Sociolinguistics


Stages of Pidgin Development

Once a pidgin has come into existence it may develop further with respect to its grammatical structure and range of communicative functions. These developments depend on the communicative needs of the pidgin's speakers. Here, pidgins may reveal a developmental continuum. There are particular stages of pidgin development which are universal for all pidgins. The stages are characterized by differing degrees of stability and complexity in the pidgin's grammar and in the communicative functions the pidgin serves.

The developmental stages of a pidgin:

Jargon:

  • is the most basic and least structured phase in the development of a pidgin. The jargon characteristically lacks stable linguistic norms of usage. It is not clearly determined what is grammatically and lexically part of the jargon. Thus, the jargon stage is characterized by high grammatical and lexical instability, or a high degree of grammatical and lexical variation among the speakers of the jargon. This variation is based on the influence of the speakers' native languages on the structure of the jargon.

  • Has the most limited range of social functions (e.g. restriction to trade).

  • Example: Russenorsk was used between Russian sailors and Norwegian fishermen for the purpose of trade from the eighteenth until the early twentieth century.

Tertiary Hybridization:

  • is a developmental process which is seen as a significant stage in the formation of a pidgin with stable linguistic norms of usage. Tertiary Hybridization is based on the assumption that a 'proper' or stable pidgin cannot develop unless the influence of the lexifier has disappeared from the contact situation. This happens as soon as the jargon begins to be used exclusively between groups of speakers who are not speakers of the lexifier. The jargon can now develop independent of the lexifier's influence and will in due course be turned into a stable pidgin. However, as long as the lexifier is present in the contact situation and spoken by native speakers, it is assumed that it will serve as the target language. The resulting contact language will rather be a simplified version of the lexifier. The lexifier will serve as the target language because it is the superstrate language.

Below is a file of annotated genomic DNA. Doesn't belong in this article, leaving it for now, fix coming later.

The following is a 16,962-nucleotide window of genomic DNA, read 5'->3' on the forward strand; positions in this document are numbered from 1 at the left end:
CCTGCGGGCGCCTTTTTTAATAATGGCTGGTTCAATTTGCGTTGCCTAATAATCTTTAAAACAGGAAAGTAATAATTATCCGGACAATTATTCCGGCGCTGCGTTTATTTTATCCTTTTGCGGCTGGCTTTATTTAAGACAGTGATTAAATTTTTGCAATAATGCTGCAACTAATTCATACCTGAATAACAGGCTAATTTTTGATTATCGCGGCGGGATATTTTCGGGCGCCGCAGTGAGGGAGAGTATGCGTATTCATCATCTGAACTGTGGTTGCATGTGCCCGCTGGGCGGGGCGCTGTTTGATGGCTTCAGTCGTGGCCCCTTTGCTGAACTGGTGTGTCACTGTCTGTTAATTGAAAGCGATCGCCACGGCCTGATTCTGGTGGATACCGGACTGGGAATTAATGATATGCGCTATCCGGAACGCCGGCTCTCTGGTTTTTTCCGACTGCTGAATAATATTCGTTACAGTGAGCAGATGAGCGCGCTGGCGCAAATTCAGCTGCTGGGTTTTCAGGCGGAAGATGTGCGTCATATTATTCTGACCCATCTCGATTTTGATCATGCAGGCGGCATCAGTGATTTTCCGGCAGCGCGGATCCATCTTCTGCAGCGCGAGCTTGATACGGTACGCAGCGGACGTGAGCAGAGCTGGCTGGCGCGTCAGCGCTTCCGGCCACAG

• Tertiary hybridization refers to the use of the jargon as the primary means of communication between groups of speakers who do not speak the original target language. In such a situation the jargon (or secondary hybrid) will stabilize and thus develop into a stable pidgin, the tertiary hybrid.

  • The jargon, in this connection, is the result of secondary hybridization, a term which also describes the interbreeding of species. Thus, the jargon or secondary hybrid emerges during the interbreeding of, for example, a European language the superstrate with an indigenous language the substrate. When this contact language is adopted by a third group of speakers this process is referred to as tertiary hybridization. The tertiary hybrid, or the (stable) pidgin, has developed.

Stable pidgin (tertiary hybrid):

  • A stable pidgin is characterized by a reduction of linguistic variability. It has stable or established linguistic norms of usage in the fields of grammar, pronunciation, and vocabulary. These norms are often independent and distinct from the hybrid's source languages.

  • A tertiary hybrid is characterized by an overall structural simplicity compared to its source languages.

  • Its use is restricted to specific communicative functions.

It is questionable whether tertiary hybridization or simply the establishment of independent linguistic norms of usage which is of major importance for the emergence of a stable pidgin.

Extended / expanded pidgin:

  • In the expansion phase the range of communicative functions increases for which the pidgin is used.

  • The expansion of communicative functions is accompanied by an overall structural elaboration of the pidgin in both vocabulary and grammar. Its initial structural simplicity becomes much more complex in the process.

At any of these developmental stages creolization of the pidgin may occur as soon as it acquires native speakers.

(Information taken and adapted from Sebba, 1997)